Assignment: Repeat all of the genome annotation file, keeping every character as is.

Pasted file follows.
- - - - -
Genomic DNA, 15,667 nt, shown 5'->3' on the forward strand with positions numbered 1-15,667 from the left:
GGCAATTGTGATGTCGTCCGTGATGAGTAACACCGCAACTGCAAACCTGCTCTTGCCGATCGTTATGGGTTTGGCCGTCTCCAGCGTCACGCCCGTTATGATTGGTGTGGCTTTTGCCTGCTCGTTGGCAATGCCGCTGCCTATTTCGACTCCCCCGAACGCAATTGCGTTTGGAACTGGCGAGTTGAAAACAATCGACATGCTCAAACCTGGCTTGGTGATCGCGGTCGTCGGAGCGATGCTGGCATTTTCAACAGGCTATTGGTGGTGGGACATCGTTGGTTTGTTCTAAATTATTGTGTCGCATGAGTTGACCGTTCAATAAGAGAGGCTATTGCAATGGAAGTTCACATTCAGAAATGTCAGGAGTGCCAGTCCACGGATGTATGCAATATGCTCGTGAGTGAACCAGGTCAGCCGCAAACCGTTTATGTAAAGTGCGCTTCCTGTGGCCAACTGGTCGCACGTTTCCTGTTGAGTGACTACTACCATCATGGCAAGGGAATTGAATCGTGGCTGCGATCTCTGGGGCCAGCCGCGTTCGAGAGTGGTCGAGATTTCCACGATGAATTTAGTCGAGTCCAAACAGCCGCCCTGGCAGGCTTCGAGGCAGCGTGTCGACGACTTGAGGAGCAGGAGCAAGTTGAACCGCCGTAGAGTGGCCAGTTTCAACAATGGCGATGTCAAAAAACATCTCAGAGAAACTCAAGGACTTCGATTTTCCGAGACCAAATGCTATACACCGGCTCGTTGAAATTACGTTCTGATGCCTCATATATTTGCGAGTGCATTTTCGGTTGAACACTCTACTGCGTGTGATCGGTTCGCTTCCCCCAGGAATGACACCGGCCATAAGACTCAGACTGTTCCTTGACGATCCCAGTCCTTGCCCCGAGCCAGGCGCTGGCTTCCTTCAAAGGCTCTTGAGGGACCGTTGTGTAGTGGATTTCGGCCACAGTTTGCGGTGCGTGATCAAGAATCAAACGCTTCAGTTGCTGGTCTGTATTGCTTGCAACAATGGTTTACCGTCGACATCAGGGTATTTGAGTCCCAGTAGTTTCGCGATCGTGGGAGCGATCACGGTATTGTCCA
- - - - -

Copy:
Genomic DNA, 15,667 nt, shown 5'->3' on the forward strand with positions numbered 1-15,667 from the left:
GGCAATTGTGATGTCGTCCGTGATGAGTAACACCGCAACTGCAAACCTGCTCTTGCCGATCGTTATGGGTTTGGCCGTCTCCAGCGTCACGCCCGTTATGATTGGTGTGGCTTTTGCCTGCTCGTTGGCAATGCCGCTGCCTATTTCGACTCCCCCGAACGCAATTGCGTTTGGAACTGGCGAGTTGAAAACAATCGACATGCTCAAACCTGGCTTGGTGATCGCGGTCGTCGGAGCGATGCTGGCATTTTCAACAGGCTATTGGTGGTGGGACATCGTTGGTTTGTTCTAAATTATTGTGTCGCATGAGTTGACCGTTCAATAAGAGAGGCTATTGCAATGGAAGTTCACATTCAGAAATGTCAGGAGTGCCAGTCCACGGATGTATGCAATATGCTCGTGAGTGAACCAGGTCAGCCGCAAACCGTTTATGTAAAGTGCGCTTCCTGTGGCCAACTGGTCGCACGTTTCCTGTTGAGTGACTACTACCATCATGGCAAGGGAATTGAATCGTGGCTGCGATCTCTGGGGCCAGCCGCGTTCGAGAGTGGTCGAGATTTCCACGATGAATTTAGTCGAGTCCAAACAGCCGCCCTGGCAGGCTTCGAGGCAGCGTGTCGACGACTTGAGGAGCAGGAGCAAGTTGAACCGCCGTAGAGTGGCCAGTTTCAACAATGGCGATGTCAAAAAACATCTCAGAGAAACTCAAGGACTTCGATTTTCCGAGACCAAATGCTATACACCGGCTCGTTGAAATTACGTTCTGATGCCTCATATATTTGCGAGTGCATTTTCGGTTGAACACTCTACTGCGTGTGATCGGTTCGCTTCCCCCAGGAATGACACCGGCCATAAGACTCAGACTGTTCCTTGACGATCCCAGTCCTTGCCCCGAGCCAGGCGCTGGCTTCCTTCAAAGGCTCTTGAGGGACCGTTGTGTAGTGGATTTCGGCCACAGTTTGCGGTGCGTGATCAAGAATCAAACGCTTCAGTTGCTGGTCTGTATTGCTTGCAACAATGGTTTACCGTCGACATCAGGGTATTTGAGTCCCAGTAGTTTCGCGATCGTGGGAGCGATCACGGTATTGTCCA